Irish Atmospherics at John Wilson TastingMediterranean Island Wines in LITFEST Spotlight
We got a little more than we expected at John Wilson’s Islands in the Sun, a talk and tasting on the wines of the Mediterranean Islands - one too from the Canaries. As the Irish Times wine-writer took us gently through the wines, a thunder-shower played drums on the roof of the Ballymaloe tractor shed. “Just as well they water-proof their sheds in Ballymaloe,” joked John before getting back to his fascinating tasting.
He told us it was an idea that came to him about eight years ago but it was hard to get the wines together. “I’ve always wanted to do this but Litfest gave me the chance and I left the legwork to Colm.” He was, of course, speaking of Colm McCan, the man behind all the events in the improvised Drinks Theatre.
“There are a lot of island wines,” said John. “They have their own varieties, characters and styles. All are on trade routes, lots of them volcanic and most have never had phylloxera.”
Not always easy to find white wines with good acidity from hot climates but John had one from the historic island of Santorini. “It is volcanic..the grapes are grown high up in circles around the top of the craters. They are ungrafted. The rootstock must be ancient. The acidity is there, needs food and is great with scallops.” The wine is Assyrtiko by Gaia 2015, a leading producer, and it is a wild ferment.
South now to Sicily and the first of the reds, a blend of Nero d’Avola and Frappato (a soft low tannin grape), a very light coloured red by COS who farm in Vitoria. Sicily produces large quantities of wine.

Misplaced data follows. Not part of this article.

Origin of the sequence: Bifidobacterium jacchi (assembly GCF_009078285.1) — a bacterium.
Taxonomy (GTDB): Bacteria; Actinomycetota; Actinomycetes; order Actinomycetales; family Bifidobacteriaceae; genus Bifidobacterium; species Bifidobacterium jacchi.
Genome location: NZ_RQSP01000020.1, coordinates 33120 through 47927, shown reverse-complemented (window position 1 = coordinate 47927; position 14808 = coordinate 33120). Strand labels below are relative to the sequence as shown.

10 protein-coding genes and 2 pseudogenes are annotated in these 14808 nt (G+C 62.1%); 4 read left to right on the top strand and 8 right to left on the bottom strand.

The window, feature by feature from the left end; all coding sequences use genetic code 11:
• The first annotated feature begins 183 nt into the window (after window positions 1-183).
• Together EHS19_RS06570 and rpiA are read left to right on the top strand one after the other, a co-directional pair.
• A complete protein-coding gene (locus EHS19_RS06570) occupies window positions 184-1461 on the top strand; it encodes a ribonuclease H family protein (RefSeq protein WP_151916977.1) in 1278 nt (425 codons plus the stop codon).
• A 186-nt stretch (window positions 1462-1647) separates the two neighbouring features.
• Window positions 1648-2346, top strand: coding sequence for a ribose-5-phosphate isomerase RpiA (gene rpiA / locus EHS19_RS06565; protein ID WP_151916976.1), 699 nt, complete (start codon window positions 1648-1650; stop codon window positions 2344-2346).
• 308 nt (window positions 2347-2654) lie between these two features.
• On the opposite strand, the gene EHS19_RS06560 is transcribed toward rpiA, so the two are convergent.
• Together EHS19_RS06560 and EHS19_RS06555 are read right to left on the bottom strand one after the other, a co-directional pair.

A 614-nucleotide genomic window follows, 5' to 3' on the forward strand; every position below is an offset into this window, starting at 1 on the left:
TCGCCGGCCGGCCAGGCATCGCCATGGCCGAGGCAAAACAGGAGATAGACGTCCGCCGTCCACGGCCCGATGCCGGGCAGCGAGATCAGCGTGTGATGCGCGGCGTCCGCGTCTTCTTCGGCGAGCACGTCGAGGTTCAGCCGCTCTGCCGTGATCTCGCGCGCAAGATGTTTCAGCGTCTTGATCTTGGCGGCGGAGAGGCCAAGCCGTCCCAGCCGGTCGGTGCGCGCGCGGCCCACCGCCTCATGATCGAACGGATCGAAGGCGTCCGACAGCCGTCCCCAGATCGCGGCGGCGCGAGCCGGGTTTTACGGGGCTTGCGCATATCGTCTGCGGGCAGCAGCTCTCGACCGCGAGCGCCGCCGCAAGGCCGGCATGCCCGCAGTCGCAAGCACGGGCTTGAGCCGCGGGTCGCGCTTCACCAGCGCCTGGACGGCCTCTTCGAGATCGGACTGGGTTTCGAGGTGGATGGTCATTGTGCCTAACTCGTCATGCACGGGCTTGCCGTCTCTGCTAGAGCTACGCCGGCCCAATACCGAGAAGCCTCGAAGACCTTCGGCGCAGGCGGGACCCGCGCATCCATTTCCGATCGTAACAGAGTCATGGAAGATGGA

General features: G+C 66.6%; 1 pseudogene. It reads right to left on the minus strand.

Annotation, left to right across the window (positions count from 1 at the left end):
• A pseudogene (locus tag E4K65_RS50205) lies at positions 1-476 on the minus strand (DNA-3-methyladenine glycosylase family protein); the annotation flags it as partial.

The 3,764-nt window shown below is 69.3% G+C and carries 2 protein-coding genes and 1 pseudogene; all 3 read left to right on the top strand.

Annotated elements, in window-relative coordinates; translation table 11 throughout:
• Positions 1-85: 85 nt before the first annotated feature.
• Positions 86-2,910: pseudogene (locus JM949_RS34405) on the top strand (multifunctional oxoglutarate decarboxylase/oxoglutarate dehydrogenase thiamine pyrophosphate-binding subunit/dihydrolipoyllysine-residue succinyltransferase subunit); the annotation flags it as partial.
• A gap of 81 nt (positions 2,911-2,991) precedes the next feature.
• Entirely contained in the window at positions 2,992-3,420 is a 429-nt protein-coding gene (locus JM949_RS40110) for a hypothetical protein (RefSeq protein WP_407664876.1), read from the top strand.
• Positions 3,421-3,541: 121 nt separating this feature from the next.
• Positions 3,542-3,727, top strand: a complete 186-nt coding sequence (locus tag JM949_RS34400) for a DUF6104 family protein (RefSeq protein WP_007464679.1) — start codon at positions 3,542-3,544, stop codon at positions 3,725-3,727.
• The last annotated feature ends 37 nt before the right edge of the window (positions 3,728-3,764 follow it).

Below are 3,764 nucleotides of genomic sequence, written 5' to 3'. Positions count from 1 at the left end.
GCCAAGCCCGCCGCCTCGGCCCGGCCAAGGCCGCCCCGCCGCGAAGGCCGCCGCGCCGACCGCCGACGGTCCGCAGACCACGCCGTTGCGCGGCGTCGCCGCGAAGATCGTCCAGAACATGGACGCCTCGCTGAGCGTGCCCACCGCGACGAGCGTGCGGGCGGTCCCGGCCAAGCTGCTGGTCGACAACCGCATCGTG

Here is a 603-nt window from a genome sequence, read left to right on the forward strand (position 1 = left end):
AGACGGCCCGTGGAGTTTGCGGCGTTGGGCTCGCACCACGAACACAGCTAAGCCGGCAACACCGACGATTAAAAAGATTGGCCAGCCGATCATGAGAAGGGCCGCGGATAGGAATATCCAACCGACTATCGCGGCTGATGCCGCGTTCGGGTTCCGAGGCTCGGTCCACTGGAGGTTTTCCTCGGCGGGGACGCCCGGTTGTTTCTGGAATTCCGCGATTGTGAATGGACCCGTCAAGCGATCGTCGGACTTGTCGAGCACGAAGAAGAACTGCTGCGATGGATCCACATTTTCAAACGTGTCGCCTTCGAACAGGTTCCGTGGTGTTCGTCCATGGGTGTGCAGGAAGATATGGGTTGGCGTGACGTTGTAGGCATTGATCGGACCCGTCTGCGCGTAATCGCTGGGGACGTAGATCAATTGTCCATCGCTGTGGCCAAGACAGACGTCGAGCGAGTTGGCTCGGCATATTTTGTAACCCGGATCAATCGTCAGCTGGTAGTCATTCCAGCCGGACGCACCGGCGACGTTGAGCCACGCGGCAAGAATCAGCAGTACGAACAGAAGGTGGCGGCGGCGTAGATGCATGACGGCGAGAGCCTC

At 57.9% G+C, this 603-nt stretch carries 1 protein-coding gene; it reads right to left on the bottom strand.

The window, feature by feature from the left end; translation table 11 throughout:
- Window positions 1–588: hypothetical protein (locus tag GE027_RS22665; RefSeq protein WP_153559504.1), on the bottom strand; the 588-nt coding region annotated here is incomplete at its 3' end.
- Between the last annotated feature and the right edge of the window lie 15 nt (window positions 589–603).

John is well acquainted with this one: “It’s been a favourite of mine for 15 years. This is a new vintage, with some tannins. The vineyard is biodynamic and was the first place I saw amphora being used.” He advised decanting the wine.
Back north again now and a visit to Sardinia, to a natural winemaker who doesn't follow the market. “I make wines that please me,” he told John in an interview. “They are what they are.” Kinda take it or leave it. If you take it, remember these are not filtered, nor fined, so decant.
Tenute Dettori’s Romangia Rosso is another favourite of John’s: “I adore this wine. It has evolved so much from last year! I think natural wines are fascinating. This is an earthy, warm delicious red fruit with a lovely acidity.”
So we waved goodbye to Sardinia and headed through the straits on a long trip to the Canaries which produces quite a lot of wine. “There are 11 areas of production..a couple available in Ireland but not enough”. Then that massive shower interrupted, letting us know that we didn't quite fit the island in the sun label, though in fairness, the weekend of the Litfest was generally very good, lots of sun, as usual!
After the din on the roof, we returned to the wine. “The vines are grown in hollows to protect them from the winds. The Canaries were a stopover for ships heading to the New World and this grape, the Listan Negro, eventually made its way to Argentina (as Criolla), Chile (Pais) and California (Mission).
|Ben Ryé means Son of the Wind|
“This is special,” said John as he guided us back to the Med and the island of Pantelleria, between Sicily and Tunisia (to which it is closer). The island is famous for its capers! Just one hotel and that is called the Dream Resort. Soil is again volcanic and again the vines are dug into the ground to avoid the worst of the winds.
Donnafugata Ben Ryé Passito de Pantelleria is the full title, I think! John said the grape is the Moscato di Alexandria but under a different name (Zibibbo) and during a prolonged fermentation some bunches of dried grapes are “thrown in” from time to time. “It is incredibly sweet, marmalade-y, yet with great acidity”.
|The Ballymaloe tulips stood up well to the massive shower.|
A sweet ending indeed to an interesting multi-island tour and he hinted that he might well come up with another voyage next year in LITFEST.
And, yes, the sun was shining on this island as we joined the throngs milling around in Ballymaloe.
See also, from LITFEST16:
See also, from LITFEST16: